Background: Rotational thromboelastometry (ROTEM) has been studied in patients with advanced chronic liver disease (ACLD) without considering the impact of portal hypertension. We evaluated the influence of the hepatic venous pressure gradient (HVPG) on ROTEM results in patients with ACLD.
Methods: Cross-sectional study; ACLD patients undergoing HVPG measurement within the prospective Vienna Cirrhosis Study (NCT03267615) underwent concomitant ROTEM testing.
Results: Among 159 patients (68% male; Child-Pugh-A: 53%, Child-Pugh-B: 34%, Child-Pugh-C: 13%), 21 patients (13%) had a HVPG between 6 and 10 mmHg, 84 patients (53%) between 10 and 19 mmHg, and 54 patients (34%) ≥ 20 mmHg. Child-Pugh-C patients (vs. Child-Pugh-A and vs. Child-Pugh-B patients, respectively) showed longer clot formation time (CFT: median 187 s vs. 122 s vs. 122 s, p = 0.007) and lower maximum clot firmness (MCF: median: 45 mm vs. 56 mm vs. 56 mm, p = 0.002) in extrinsic thromboelastometry (EXTEM), while platelet counts were similar across Child-Pugh stages. In the overall cohort, ROTEM parameters did not differ by severity of portal hypertension. However, among compensated Child-Pugh-A patients, MCF decreased with increasing portal pressure, i.e. in higher HVPG strata (HVPG 9-10 mmHg: median MCF: 59 mm vs. HVPG 10-19 mmHg: 56 mm vs HVPG ≥ 20 mmHg: 54 mm, p = 0.023). Furthermore, patients with short CFT and high MCF in EXTEM had higher levels of lipopolysaccharide-binding protein, C-reactive protein, and procalcitonin, as well as higher leukocyte counts (all p < 0.05).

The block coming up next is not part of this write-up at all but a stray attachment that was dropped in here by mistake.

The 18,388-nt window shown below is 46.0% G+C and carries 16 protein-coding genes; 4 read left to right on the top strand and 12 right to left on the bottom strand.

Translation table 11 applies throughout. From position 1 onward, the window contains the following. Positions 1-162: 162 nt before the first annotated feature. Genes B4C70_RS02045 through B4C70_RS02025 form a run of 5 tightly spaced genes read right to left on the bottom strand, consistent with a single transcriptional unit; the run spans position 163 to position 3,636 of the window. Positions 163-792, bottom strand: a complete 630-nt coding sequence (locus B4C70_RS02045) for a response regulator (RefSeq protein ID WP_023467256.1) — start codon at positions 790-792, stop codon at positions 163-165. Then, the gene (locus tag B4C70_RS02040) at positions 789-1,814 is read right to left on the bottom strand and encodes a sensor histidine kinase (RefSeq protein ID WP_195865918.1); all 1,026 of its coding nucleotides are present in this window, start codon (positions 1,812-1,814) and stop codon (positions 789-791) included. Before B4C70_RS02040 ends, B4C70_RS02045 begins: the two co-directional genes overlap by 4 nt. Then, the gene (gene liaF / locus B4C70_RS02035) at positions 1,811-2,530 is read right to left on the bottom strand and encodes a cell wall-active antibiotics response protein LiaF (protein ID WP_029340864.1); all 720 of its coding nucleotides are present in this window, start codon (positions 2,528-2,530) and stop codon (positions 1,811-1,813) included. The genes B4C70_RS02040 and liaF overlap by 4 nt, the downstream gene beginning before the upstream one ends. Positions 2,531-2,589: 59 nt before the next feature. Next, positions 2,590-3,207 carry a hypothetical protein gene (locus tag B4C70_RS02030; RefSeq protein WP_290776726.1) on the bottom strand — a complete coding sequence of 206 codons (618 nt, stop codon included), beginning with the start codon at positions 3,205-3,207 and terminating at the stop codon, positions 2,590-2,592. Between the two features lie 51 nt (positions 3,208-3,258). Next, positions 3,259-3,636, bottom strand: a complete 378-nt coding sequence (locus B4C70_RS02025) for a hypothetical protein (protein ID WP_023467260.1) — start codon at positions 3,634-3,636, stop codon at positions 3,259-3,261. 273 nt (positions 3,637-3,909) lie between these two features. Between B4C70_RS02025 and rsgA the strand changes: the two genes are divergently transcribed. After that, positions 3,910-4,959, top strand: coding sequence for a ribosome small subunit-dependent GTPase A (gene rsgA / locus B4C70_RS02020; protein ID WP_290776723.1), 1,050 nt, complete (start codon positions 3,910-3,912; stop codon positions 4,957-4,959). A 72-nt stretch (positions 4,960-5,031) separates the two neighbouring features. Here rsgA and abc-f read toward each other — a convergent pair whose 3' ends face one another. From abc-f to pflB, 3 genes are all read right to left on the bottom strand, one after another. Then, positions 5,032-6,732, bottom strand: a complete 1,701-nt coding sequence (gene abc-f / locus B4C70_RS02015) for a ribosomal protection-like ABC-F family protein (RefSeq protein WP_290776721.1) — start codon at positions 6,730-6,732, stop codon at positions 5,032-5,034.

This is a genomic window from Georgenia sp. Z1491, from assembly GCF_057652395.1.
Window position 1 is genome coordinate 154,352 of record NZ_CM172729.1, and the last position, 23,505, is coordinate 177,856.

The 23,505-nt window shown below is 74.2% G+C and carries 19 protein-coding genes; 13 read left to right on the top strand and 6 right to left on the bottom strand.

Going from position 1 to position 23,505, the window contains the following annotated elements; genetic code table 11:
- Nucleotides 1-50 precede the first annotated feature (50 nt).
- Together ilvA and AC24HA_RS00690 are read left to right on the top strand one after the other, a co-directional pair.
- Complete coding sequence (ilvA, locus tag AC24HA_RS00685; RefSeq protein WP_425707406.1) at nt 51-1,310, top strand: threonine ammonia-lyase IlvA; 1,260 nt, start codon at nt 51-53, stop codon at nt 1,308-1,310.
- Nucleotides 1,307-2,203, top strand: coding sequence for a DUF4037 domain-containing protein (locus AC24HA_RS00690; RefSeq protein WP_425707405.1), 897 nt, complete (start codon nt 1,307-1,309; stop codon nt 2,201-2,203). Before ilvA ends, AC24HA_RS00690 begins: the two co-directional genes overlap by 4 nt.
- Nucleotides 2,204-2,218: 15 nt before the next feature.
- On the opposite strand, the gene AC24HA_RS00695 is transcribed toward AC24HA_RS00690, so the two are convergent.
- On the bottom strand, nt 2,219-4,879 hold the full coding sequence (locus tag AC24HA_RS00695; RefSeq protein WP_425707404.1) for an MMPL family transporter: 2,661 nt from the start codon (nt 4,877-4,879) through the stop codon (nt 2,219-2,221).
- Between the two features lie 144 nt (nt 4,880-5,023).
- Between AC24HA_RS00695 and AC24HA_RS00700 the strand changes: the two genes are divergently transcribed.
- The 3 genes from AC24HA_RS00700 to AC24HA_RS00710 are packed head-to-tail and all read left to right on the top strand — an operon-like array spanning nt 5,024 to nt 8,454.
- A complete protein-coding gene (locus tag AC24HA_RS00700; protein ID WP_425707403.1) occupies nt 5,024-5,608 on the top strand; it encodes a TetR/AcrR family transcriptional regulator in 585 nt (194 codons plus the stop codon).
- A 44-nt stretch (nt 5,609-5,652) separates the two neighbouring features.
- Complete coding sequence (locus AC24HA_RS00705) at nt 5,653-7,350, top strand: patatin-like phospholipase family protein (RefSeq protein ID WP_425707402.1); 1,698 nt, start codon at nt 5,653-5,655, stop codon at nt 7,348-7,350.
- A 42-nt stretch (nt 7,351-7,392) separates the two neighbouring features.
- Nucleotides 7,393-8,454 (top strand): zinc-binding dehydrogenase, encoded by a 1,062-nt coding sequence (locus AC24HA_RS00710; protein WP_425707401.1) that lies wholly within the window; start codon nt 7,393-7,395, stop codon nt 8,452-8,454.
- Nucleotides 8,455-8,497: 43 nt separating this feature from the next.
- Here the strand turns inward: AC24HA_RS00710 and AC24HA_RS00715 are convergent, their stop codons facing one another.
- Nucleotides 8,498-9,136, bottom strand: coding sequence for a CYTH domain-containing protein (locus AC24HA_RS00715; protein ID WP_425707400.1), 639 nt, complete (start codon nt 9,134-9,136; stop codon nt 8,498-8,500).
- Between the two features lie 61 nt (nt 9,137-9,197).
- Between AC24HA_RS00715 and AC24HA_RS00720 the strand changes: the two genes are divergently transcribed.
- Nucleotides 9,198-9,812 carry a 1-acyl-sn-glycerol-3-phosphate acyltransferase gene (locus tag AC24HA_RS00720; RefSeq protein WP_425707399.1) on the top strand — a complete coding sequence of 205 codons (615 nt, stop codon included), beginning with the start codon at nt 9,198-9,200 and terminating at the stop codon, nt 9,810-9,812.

Conclusions: Portal hypertension seems to impact ROTEM results only in compensated Child-Pugh-A patients. Bacterial translocation and systemic inflammation may trigger a procoagulant state in patients with ACLD.
Keywords: Ascites; Bacterial translocation; Cirrhosis; Clinical; Coagulation; Hepatic; Hepatic venous pressure gradient; Inflammation; Varices; Viscoelastic test.